Monday, April 16, 2007

So You Want To Be A Rock and Roll Star

When I was six-years old I wanted to be Darren Stevens when I grew up. Not only was I attracted to the idea of being married to a smoking hot woman who could make problems disappear with a twitch of her nose, I liked the idea of working for an advertising agency. The pitching of an idea to a client seemed creative and appealing. I was also enamored with the concept of entertaining clients. I didn’t want to be a policeman, a fireman, or a cowboy. I wanted to be an advertising agency executive.

After my advertising phase I decided to become an astronaut. The United States had just landed on the moon. It was the ultimate adventure. By then, my crush had moved from Samantha Stevens on Bewitched to Barbara Eden on I Dream of Jeanie. Larry Hagman was an astronaut, and once again, the beautiful woman in his life could make problems disappear, this time with a nod of the head. I stayed in my space-traveling phase until I found out how astronauts have to use the bathroom in outer space. I also never developed a fondness for Tang.
The career ambition that took me into my pre-teen and early-teen years was rock star. I started playing the guitar and planned to be a member of Led Zeppelin or the Rolling Stones. I wasn’t sure how one got to that point, but I loved the music, and life on the road performing in front of thousands of screaming girls was extremely appealing.

As we all know I ended up in the food/food-writing business, though food is a major component of rock and roll. That’s right. Not booze, drugs, or women— food.

Occasionally I visit a website entitled the Smoking Gun . In addition to celebrity mug shots (Glen Campbell and Nick Nolte, alone are worth the visit) it lists musician’s riders.

An artist’s rider is an attachment to a performance contract that lists specific sound and light requirements, but also specifies the specific food and beverage necessities of the performer.

Paul McCartney’s rider demands, “There will be no meat, or meat by-products allowed to be served in the dressing rooms, production offices, or areas within the ‘backstage area.’” He also specifies no leather furniture or furniture made from animal skins.

The artist formerly known as “the Artist” but once again known as Prince requires “Yogi cocoa tea” and “jasmine and lavender candles.”

The four members of Van Halen demand one-half case “regular local beer” in cans, one-half case premium beer, one pint Jack Daniels, one pint Absolut vodka, one 750 ml. bottle rum, two bottles of white wine, one bottle of red wine, one 750 ml. bottle of top-shelf tequila, Cointreau, Grand Mariner, and ingredients to prepare bloody marys. At this point I should note that Eddie Van Halen didn’t attend his induction ceremony to the Rock and Roll Hall of Fame a few weeks ago. He was in rehab.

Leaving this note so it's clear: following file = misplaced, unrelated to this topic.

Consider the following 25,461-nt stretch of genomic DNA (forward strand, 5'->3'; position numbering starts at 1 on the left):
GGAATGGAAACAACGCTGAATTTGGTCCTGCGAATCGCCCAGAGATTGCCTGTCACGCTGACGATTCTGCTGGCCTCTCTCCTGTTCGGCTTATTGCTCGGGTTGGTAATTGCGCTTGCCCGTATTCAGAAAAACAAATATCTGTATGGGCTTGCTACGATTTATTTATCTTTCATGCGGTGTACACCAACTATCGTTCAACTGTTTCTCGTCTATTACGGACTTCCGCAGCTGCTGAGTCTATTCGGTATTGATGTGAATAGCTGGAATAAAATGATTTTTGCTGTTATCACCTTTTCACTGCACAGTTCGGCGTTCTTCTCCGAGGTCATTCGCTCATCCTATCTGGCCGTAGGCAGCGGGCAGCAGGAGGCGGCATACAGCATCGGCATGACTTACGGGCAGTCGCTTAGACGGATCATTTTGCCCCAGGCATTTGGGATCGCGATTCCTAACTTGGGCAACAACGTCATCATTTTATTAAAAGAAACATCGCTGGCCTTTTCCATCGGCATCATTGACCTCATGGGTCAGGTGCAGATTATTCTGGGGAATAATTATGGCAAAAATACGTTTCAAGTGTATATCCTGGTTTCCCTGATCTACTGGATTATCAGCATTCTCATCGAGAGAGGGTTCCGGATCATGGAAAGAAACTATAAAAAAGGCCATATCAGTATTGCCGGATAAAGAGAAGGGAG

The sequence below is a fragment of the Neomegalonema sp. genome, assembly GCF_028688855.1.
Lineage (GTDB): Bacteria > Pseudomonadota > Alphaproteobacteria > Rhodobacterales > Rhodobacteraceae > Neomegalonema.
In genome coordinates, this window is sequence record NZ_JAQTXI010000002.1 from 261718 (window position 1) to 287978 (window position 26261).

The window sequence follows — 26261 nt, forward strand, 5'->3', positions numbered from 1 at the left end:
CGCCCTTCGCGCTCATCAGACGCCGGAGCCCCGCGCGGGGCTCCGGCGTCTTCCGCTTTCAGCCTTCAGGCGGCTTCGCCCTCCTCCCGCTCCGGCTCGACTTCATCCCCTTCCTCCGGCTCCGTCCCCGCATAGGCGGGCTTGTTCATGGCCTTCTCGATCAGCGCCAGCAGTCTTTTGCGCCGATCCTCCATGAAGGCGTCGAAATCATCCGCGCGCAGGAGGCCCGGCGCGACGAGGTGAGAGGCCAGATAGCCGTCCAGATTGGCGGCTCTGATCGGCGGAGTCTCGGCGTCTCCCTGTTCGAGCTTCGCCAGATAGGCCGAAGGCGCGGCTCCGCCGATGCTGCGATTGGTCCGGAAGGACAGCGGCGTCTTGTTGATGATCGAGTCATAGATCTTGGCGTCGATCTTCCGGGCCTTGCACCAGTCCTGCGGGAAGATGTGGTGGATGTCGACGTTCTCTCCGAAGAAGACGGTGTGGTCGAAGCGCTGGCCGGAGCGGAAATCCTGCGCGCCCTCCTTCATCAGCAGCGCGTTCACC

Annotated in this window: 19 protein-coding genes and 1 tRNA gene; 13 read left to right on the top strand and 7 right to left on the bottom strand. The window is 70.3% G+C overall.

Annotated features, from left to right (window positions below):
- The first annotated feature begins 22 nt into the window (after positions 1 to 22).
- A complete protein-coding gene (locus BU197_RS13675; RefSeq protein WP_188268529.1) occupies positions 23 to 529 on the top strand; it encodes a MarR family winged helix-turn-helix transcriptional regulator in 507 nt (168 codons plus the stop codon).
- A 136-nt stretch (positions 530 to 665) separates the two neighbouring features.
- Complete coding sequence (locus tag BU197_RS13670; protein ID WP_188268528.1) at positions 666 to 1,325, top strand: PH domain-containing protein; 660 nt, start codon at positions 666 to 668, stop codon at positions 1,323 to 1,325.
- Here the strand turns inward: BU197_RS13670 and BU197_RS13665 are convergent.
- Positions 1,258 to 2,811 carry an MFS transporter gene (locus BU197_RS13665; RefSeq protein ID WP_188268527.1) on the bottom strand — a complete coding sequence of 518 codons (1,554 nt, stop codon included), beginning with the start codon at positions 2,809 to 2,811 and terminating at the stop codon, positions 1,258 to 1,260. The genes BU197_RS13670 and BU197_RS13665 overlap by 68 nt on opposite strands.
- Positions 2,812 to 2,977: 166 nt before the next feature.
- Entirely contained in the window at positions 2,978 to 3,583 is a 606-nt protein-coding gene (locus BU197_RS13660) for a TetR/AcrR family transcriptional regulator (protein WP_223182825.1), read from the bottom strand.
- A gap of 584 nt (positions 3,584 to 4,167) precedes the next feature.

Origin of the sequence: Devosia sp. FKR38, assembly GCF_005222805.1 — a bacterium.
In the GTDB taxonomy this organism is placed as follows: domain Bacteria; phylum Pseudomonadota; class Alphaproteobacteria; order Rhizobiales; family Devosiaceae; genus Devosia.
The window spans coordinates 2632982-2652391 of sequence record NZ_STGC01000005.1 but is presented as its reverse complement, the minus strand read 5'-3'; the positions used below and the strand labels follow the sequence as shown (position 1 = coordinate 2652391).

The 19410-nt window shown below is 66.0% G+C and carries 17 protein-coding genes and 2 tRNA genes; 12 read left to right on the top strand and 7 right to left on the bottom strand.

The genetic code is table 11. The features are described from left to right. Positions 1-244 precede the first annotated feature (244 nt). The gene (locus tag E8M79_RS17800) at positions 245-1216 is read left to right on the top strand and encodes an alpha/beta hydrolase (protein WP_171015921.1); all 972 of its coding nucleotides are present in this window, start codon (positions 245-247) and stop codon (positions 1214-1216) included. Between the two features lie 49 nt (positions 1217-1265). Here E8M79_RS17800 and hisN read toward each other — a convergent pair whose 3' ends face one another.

The band Aerosmith asks for “NO alcoholic beverages” backstage and specifies “no pressed meats.” Bon Jovi wants sushi after the show, Sting says that he is “adventurous enough to try local fare,” and Metallica’s catering needs are carefully detailed in three pages of a 24-page document.

Eminem wants turkey burgers, Kansas needs prune juice, and Willie Nelson likes free-range pork chops.

Clarence Clemmons, Bruce Springsteen’s longtime saxophone player, asks that a whole roasted chicken be delivered to his dressing room halfway through the performance and also demands Beluga caviar, while The Boss, Springsteen, requires nothing more than energy bars, green tea, soft drinks, and coffee.

Some artists ask for only green M&Ms while others require bottled water flown in from Europe.

Z.Z. Top asks for “a medium serving bowl of cocktail franks in special sauce (consult with production assistant for the recipe and preparation instructions).” Johnny Cash wanted an American flag “in full view of the audience” while performing.

At sixteen years old I realized that my rock-star career would never materialize into anything more than my being a garage-band wannabe. I made the decision that if I couldn’t be a rock star, I would write about the rock stars and set my sights to be a contributing writer for Rolling Stone. I haven’t written for Rolling Stone, yet. But I’ve got a few years left in me.

Robert (center with guitar) circa 1967. Move over Mick Jagger.

Virginia Ham & Pimento-Cheese Biscuits

I dare you to eat just twelve! It is rare that anyone ever has leftover pimento cheese, but if you do, these biscuits are a great way to finish it off.

2 cups self rising flour
1 Tbl sugar
2 Tbl unsalted butter- cut into small pieces and chilled
1 /4 cup homemade pimento cheese, crumbled
2 /3 cup buttermilk

2 TBL melted butter

Preheat oven to 375.

In a food processor combine flour and sugar and pulse to mix. Add butter and pimento cheese pieces pulsing until mixture resembles coarse bread crumbs. Transfer mixture to a large mixing bowl and make a well in the center. Pour buttermilk into the well and gently blend together the dough, being careful not to over mix.

Allow the dough to set for 10 minutes and then turn dough onto a floured surface.
Gently knead dough for one to two minutes. Roll out to 3 /4-inch thickness.

Cut 1 1 /2-inch circles from the dough and place them on an ungreased baking sheet. Brush the tops with the melted butter.

Bake 12-15 minutes.

Sautee 2-inch squares of country ham in butter until lightly caramelized.

Cut biscuits in half lengthwise and lay a small piece of Virginia ham in the center. Serve warm.

No comments: